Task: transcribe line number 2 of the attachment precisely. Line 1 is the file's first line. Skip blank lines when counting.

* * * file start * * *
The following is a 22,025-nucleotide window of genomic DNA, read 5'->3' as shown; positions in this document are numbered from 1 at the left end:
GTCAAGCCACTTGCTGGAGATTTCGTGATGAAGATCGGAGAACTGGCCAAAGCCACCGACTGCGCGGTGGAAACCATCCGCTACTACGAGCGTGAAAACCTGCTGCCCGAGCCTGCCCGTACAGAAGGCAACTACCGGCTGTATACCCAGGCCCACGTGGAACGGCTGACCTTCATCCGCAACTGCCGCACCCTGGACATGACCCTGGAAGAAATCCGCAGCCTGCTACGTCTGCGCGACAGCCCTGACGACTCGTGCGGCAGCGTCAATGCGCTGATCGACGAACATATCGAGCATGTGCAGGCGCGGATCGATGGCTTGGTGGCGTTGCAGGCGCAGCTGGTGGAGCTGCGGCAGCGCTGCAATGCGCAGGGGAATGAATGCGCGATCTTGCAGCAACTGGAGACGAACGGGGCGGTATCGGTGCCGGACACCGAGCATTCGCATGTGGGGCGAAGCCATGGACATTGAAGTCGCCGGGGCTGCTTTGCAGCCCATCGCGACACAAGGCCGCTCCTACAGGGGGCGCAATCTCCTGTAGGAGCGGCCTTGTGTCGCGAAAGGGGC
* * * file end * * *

GTCAAGCCACTTGCTGGAGATTTCGTGATGAAGATCGGAGAACTGGCCAAAGCCACCGACTGCGCGGTGGAAACCATCCGCTACTACGAGCGTGAAAACCTGCTGCCCGAGCCTGCCCGTACAGAAGGCAACTACCGGCTGTATACCCAGGCCCACGTGGAACGGCTGACCTTCATCCGCAACTGCCGCACCCTGGACATGACCCTGGAAGAAATCCGCAGCCTGCTACGTCTGCGCGACAGCCCTGACGACTCGTGCGGCAGCGTCAATGCGCTGATCGACGAACATATCGAGCATGTGCAGGCGCGGATCGATGGCTTGGTGGCGTTGCAGGCGCAGCTGGTGGAGCTGCGGCAGCGCTGCAATGCGCAGGGGAATGAATGCGCGATCTTGCAGCAACTGGAGACGAACGGGGCGGTATCGGTGCCGGACACCGAGCATTCGCATGTGGGGCGAAGCCATGGACATTGAAGTCGCCGGGGCTGCTTTGCAGCCCATCGCGACACAAGGCCGCTCCTACAGGGGGCGCAATCTCCTGTAGGAGCGGCCTTGTGTCGCGAAAGGGGC